The whale carcass was methodically stripped by at least 30 great whites—but without a violent feeding frenzy that can sometimes occur, witness Alison Kock, of the Save Our Seas Shark Centre, said by email.
"It was extraordinary to see so many sharks and so little aggression," said Kock, who spent nine days at sea watching the fish scour the carcass clean.
"With such abundant food on offer, there was no need for fierce competition between them," Kock said.
Two great whites peacefully feed side by side on a whale carcass off the coast of South Africa on September 10.
"We saw up to four great whites feeding at the same time," said Save Our Seas's Kock.
Such group cooperation has been observed before in great whites, according to Peter Klimley, a marine biologist from the University of California, Davis, who did not witness the South African feeding event.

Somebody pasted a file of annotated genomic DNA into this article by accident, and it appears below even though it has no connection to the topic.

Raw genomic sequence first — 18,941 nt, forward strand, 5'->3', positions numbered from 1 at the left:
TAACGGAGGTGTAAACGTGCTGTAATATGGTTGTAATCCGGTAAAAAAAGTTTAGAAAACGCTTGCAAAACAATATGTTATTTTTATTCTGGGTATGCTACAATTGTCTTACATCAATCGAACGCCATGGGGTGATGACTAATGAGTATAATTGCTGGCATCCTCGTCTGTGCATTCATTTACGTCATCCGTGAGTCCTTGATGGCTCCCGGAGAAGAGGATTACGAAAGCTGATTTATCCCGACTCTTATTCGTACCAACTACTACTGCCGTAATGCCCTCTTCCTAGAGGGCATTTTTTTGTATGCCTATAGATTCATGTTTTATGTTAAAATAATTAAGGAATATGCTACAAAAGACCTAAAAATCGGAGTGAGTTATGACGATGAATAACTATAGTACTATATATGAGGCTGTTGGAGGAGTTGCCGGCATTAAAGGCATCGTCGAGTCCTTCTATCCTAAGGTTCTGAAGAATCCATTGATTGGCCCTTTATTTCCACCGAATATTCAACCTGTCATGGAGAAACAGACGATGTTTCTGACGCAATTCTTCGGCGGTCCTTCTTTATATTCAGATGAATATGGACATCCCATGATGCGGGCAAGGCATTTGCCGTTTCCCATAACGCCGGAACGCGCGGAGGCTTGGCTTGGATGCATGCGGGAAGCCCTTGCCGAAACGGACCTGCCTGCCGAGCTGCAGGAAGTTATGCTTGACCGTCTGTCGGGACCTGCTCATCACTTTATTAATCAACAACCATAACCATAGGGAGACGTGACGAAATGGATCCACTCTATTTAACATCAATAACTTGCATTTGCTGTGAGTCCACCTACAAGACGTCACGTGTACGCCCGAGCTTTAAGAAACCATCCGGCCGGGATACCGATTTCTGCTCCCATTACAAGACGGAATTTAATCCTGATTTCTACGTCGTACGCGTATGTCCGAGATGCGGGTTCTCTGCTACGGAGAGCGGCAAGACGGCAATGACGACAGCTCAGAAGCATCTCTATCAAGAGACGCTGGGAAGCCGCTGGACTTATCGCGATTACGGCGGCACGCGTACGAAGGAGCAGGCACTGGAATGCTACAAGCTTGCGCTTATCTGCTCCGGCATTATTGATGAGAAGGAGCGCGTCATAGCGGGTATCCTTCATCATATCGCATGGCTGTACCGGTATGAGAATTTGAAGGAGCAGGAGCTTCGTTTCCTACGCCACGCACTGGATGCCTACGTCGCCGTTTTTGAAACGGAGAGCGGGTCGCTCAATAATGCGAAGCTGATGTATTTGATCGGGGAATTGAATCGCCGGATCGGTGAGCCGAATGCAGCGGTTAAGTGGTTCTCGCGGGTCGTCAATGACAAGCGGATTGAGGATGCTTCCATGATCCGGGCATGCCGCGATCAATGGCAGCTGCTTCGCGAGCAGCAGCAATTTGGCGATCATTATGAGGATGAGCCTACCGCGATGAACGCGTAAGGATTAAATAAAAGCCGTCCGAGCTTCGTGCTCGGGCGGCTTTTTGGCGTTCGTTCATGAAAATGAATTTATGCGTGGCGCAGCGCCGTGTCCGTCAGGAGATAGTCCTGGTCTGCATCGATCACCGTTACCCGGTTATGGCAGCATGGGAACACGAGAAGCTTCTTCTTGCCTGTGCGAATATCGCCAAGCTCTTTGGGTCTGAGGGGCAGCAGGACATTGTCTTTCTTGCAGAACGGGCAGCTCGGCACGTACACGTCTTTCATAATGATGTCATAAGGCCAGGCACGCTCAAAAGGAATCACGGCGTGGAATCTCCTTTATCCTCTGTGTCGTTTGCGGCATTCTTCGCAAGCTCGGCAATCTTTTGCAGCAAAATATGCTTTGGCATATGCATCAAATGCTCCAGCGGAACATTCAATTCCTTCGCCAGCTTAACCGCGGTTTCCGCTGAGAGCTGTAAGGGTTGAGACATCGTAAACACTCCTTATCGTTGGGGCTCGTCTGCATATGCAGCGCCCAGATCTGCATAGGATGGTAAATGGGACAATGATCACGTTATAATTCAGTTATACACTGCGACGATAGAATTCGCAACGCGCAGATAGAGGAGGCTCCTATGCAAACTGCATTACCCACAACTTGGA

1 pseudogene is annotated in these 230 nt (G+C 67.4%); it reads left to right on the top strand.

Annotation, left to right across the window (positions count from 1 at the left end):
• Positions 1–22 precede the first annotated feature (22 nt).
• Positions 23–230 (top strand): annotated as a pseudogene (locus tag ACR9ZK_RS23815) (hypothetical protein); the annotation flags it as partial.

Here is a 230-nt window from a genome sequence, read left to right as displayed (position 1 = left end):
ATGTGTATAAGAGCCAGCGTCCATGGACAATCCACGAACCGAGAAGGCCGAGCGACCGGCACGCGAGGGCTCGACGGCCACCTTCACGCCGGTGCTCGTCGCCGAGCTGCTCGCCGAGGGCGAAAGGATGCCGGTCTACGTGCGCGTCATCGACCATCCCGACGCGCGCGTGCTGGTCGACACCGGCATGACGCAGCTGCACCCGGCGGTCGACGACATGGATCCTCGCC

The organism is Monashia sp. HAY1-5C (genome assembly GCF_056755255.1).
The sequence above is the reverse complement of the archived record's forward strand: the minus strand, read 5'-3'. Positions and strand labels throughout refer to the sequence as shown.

With a single bite, great whites can tell blubber (pictured, a shark chows on blubber on September 10) from undesirable fodder such as muscle, wet suit, surfboard, or kayak.
That's why South African shark feeding "provides more support for an idea I had for why people are often [bitten] by sharks, then spit out right away," UC-Davis's Klimley said: "Humans don't have that fatty layer that seals and whales have," he said.
The dead whale—which would be a safety hazard if it washed up on a populated beach—was towed to a well-known shark feeding spot so that the fish could get to work (pictured on September 10), Save Our Seas's Kock said.
"The sharks are recycling life," Kock said.
"By clearing up dead and decaying animals, they play a vital role in the balance of the ecosystem."